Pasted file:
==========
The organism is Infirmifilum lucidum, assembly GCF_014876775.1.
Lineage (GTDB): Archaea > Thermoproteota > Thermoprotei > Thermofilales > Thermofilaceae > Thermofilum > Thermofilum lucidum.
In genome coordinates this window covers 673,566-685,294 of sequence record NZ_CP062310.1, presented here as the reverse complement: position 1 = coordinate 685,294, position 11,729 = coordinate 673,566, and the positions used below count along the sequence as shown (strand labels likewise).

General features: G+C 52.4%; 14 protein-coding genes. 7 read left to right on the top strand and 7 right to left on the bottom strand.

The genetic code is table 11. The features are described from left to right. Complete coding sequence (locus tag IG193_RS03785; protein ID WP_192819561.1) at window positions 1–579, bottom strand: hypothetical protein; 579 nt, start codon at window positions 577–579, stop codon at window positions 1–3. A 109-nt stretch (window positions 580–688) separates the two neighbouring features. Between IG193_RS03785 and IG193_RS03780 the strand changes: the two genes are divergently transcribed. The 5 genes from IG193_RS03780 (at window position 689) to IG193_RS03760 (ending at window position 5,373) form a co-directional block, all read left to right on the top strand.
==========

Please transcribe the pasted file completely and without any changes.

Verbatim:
The organism is Infirmifilum lucidum, assembly GCF_014876775.1.
Lineage (GTDB): Archaea > Thermoproteota > Thermoprotei > Thermofilales > Thermofilaceae > Thermofilum > Thermofilum lucidum.
In genome coordinates this window covers 673,566-685,294 of sequence record NZ_CP062310.1, presented here as the reverse complement: position 1 = coordinate 685,294, position 11,729 = coordinate 673,566, and the positions used below count along the sequence as shown (strand labels likewise).

General features: G+C 52.4%; 14 protein-coding genes. 7 read left to right on the top strand and 7 right to left on the bottom strand.

The genetic code is table 11. The features are described from left to right. Complete coding sequence (locus tag IG193_RS03785; protein ID WP_192819561.1) at window positions 1–579, bottom strand: hypothetical protein; 579 nt, start codon at window positions 577–579, stop codon at window positions 1–3. A 109-nt stretch (window positions 580–688) separates the two neighbouring features. Between IG193_RS03785 and IG193_RS03780 the strand changes: the two genes are divergently transcribed. The 5 genes from IG193_RS03780 (at window position 689) to IG193_RS03760 (ending at window position 5,373) form a co-directional block, all read left to right on the top strand.